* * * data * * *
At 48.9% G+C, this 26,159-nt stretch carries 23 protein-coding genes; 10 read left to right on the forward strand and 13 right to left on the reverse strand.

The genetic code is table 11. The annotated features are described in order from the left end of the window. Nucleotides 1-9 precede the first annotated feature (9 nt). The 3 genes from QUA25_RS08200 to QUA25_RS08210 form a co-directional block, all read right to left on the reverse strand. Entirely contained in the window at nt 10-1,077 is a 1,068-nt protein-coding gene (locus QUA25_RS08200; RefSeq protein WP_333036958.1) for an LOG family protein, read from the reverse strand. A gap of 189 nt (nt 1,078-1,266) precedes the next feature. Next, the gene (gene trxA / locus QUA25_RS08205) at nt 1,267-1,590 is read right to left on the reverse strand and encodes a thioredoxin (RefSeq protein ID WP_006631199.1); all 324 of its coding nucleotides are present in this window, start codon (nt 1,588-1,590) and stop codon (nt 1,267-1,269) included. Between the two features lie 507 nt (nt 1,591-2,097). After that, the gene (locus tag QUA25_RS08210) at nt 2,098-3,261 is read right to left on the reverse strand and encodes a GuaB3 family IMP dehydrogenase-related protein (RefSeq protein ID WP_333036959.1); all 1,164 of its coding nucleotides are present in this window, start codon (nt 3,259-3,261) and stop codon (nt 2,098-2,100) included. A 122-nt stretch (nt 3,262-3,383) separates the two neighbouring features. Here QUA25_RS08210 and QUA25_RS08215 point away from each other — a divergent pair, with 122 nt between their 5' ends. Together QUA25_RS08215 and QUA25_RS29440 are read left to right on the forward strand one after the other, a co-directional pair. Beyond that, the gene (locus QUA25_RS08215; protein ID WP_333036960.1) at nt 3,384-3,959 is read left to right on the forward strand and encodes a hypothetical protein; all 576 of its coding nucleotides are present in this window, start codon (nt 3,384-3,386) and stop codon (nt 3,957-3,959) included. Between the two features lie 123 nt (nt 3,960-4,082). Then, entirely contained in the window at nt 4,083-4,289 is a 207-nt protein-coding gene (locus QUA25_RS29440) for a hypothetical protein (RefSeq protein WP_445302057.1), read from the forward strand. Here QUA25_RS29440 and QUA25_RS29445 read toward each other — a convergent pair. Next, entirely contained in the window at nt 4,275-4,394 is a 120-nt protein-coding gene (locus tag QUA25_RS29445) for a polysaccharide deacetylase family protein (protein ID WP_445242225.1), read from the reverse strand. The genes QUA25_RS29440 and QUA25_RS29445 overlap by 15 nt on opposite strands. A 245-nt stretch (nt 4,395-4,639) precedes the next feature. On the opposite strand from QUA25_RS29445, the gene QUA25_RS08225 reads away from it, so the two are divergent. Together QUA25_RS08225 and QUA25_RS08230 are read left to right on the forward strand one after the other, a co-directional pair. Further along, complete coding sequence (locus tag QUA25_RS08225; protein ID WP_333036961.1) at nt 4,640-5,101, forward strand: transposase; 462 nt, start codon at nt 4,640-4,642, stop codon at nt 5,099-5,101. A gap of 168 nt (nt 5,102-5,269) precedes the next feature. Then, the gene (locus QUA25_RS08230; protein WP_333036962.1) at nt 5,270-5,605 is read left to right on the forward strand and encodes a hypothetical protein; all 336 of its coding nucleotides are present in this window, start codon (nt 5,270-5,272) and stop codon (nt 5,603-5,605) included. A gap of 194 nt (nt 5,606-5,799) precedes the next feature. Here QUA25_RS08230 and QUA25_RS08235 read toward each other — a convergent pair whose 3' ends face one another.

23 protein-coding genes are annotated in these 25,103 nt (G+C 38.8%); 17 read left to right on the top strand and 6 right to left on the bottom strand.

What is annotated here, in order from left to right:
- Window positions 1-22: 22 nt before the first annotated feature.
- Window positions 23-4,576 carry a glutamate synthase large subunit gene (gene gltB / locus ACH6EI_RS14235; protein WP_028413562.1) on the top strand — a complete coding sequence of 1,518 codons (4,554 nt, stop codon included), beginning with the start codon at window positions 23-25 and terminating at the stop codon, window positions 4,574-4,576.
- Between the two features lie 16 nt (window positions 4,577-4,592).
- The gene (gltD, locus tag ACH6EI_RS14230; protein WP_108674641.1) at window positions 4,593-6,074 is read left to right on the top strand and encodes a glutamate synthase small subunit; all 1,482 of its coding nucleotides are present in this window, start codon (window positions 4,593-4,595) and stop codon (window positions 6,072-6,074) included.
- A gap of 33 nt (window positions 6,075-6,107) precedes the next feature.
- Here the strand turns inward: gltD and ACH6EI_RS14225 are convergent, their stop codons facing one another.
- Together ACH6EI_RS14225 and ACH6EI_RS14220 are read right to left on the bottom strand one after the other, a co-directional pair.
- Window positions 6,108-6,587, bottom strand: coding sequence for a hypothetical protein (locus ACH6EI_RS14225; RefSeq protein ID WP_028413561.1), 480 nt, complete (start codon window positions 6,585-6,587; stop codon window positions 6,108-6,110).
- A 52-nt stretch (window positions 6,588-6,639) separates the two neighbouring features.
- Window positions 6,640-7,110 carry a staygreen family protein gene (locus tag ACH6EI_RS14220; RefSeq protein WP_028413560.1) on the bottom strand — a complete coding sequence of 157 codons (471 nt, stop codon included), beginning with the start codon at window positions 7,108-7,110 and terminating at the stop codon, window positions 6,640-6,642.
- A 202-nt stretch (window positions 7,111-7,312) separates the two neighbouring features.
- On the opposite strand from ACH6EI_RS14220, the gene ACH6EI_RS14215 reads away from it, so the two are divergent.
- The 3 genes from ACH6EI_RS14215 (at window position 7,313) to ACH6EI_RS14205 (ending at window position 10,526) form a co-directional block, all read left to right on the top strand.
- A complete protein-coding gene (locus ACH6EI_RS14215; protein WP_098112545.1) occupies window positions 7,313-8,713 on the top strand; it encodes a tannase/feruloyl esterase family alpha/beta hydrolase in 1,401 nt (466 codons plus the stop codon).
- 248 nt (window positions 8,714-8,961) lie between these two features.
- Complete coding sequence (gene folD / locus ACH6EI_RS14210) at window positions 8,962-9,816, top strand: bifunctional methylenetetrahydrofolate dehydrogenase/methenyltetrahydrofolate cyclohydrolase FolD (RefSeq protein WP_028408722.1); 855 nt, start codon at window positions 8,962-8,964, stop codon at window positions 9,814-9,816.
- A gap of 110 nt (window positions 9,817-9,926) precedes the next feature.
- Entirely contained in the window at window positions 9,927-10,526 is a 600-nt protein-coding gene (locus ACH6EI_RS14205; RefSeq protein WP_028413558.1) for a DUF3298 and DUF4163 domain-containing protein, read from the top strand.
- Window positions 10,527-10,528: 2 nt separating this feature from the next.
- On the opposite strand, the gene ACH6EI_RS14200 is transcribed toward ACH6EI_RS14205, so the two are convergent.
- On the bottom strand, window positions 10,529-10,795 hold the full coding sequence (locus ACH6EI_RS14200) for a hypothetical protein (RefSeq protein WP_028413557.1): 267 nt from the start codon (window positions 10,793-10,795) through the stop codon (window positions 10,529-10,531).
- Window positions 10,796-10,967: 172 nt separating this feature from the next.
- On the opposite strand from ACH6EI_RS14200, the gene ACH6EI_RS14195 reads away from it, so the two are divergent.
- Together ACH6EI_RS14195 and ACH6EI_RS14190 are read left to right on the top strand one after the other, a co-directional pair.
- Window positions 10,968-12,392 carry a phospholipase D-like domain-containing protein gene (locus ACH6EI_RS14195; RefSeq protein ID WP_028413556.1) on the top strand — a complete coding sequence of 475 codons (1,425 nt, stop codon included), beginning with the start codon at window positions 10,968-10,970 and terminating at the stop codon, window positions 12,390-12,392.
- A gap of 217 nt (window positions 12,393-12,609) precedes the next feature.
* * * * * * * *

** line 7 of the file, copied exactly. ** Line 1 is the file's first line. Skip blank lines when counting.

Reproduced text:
- Between the two features lie 16 nt (window positions 4,577-4,592).